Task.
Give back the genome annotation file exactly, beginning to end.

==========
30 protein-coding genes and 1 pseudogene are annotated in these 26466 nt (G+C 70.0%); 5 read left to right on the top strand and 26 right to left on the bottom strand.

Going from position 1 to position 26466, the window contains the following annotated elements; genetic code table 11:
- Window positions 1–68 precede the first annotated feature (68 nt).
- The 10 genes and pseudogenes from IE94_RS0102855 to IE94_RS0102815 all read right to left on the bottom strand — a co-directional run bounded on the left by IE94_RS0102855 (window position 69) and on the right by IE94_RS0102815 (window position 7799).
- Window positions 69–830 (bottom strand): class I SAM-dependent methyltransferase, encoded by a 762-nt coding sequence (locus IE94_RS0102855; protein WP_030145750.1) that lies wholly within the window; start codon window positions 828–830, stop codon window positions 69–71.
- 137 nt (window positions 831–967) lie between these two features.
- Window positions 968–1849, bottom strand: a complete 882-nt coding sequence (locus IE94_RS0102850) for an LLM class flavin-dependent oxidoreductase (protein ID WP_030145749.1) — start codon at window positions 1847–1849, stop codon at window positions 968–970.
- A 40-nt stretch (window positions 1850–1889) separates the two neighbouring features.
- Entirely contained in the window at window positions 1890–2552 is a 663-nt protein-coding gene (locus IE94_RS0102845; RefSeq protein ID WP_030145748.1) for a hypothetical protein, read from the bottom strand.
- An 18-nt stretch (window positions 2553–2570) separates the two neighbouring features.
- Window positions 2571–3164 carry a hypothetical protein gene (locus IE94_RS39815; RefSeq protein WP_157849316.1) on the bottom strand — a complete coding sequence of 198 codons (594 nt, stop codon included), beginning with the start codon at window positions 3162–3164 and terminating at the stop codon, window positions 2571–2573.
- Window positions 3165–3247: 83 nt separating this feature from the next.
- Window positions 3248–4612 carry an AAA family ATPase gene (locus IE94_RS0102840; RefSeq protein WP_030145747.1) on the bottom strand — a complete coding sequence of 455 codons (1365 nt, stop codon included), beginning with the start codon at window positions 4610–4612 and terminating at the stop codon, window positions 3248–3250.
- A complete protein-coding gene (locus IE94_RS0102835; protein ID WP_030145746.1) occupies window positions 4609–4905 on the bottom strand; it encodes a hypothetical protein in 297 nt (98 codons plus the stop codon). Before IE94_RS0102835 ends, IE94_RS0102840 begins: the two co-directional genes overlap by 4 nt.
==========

30 protein-coding genes and 1 pseudogene are annotated in these 26466 nt (G+C 70.0%); 5 read left to right on the top strand and 26 right to left on the bottom strand.

Going from position 1 to position 26466, the window contains the following annotated elements; genetic code table 11:
- Window positions 1–68 precede the first annotated feature (68 nt).
- The 10 genes and pseudogenes from IE94_RS0102855 to IE94_RS0102815 all read right to left on the bottom strand — a co-directional run bounded on the left by IE94_RS0102855 (window position 69) and on the right by IE94_RS0102815 (window position 7799).
- Window positions 69–830 (bottom strand): class I SAM-dependent methyltransferase, encoded by a 762-nt coding sequence (locus IE94_RS0102855; protein WP_030145750.1) that lies wholly within the window; start codon window positions 828–830, stop codon window positions 69–71.
- 137 nt (window positions 831–967) lie between these two features.
- Window positions 968–1849, bottom strand: a complete 882-nt coding sequence (locus IE94_RS0102850) for an LLM class flavin-dependent oxidoreductase (protein ID WP_030145749.1) — start codon at window positions 1847–1849, stop codon at window positions 968–970.
- A 40-nt stretch (window positions 1850–1889) separates the two neighbouring features.
- Entirely contained in the window at window positions 1890–2552 is a 663-nt protein-coding gene (locus IE94_RS0102845; RefSeq protein ID WP_030145748.1) for a hypothetical protein, read from the bottom strand.
- An 18-nt stretch (window positions 2553–2570) separates the two neighbouring features.
- Window positions 2571–3164 carry a hypothetical protein gene (locus IE94_RS39815; RefSeq protein WP_157849316.1) on the bottom strand — a complete coding sequence of 198 codons (594 nt, stop codon included), beginning with the start codon at window positions 3162–3164 and terminating at the stop codon, window positions 2571–2573.
- Window positions 3165–3247: 83 nt separating this feature from the next.
- Window positions 3248–4612 carry an AAA family ATPase gene (locus IE94_RS0102840; RefSeq protein WP_030145747.1) on the bottom strand — a complete coding sequence of 455 codons (1365 nt, stop codon included), beginning with the start codon at window positions 4610–4612 and terminating at the stop codon, window positions 3248–3250.
- A complete protein-coding gene (locus IE94_RS0102835; protein ID WP_030145746.1) occupies window positions 4609–4905 on the bottom strand; it encodes a hypothetical protein in 297 nt (98 codons plus the stop codon). Before IE94_RS0102835 ends, IE94_RS0102840 begins: the two co-directional genes overlap by 4 nt.